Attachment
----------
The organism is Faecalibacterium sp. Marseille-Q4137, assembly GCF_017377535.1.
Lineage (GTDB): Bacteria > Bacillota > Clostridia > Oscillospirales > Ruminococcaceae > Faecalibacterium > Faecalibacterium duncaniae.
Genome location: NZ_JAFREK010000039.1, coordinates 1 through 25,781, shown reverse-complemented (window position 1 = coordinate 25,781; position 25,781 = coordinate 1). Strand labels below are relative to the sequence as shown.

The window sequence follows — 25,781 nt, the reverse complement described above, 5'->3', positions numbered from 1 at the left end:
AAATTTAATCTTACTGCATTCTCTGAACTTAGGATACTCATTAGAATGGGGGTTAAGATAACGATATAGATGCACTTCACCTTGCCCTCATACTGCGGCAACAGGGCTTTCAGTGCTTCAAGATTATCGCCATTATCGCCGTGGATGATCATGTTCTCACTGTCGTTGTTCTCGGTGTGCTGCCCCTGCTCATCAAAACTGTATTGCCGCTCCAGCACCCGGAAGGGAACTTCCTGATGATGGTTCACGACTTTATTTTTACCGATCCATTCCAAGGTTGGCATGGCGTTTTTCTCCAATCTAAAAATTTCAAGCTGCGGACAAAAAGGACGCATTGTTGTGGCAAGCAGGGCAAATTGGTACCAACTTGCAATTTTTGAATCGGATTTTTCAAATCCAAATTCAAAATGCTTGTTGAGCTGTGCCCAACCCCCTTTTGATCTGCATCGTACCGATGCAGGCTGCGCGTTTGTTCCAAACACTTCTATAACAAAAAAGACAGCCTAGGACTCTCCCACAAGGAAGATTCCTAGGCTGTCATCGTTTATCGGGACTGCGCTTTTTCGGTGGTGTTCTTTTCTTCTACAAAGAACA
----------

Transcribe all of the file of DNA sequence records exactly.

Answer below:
The organism is Faecalibacterium sp. Marseille-Q4137, assembly GCF_017377535.1.
Lineage (GTDB): Bacteria > Bacillota > Clostridia > Oscillospirales > Ruminococcaceae > Faecalibacterium > Faecalibacterium duncaniae.
Genome location: NZ_JAFREK010000039.1, coordinates 1 through 25,781, shown reverse-complemented (window position 1 = coordinate 25,781; position 25,781 = coordinate 1). Strand labels below are relative to the sequence as shown.

The window sequence follows — 25,781 nt, the reverse complement described above, 5'->3', positions numbered from 1 at the left end:
AAATTTAATCTTACTGCATTCTCTGAACTTAGGATACTCATTAGAATGGGGGTTAAGATAACGATATAGATGCACTTCACCTTGCCCTCATACTGCGGCAACAGGGCTTTCAGTGCTTCAAGATTATCGCCATTATCGCCGTGGATGATCATGTTCTCACTGTCGTTGTTCTCGGTGTGCTGCCCCTGCTCATCAAAACTGTATTGCCGCTCCAGCACCCGGAAGGGAACTTCCTGATGATGGTTCACGACTTTATTTTTACCGATCCATTCCAAGGTTGGCATGGCGTTTTTCTCCAATCTAAAAATTTCAAGCTGCGGACAAAAAGGACGCATTGTTGTGGCAAGCAGGGCAAATTGGTACCAACTTGCAATTTTTGAATCGGATTTTTCAAATCCAAATTCAAAATGCTTGTTGAGCTGTGCCCAACCCCCTTTTGATCTGCATCGTACCGATGCAGGCTGCGCGTTTGTTCCAAACACTTCTATAACAAAAAAGACAGCCTAGGACTCTCCCACAAGGAAGATTCCTAGGCTGTCATCGTTTATCGGGACTGCGCTTTTTCGGTGGTGTTCTTTTCTTCTACAAAGAACA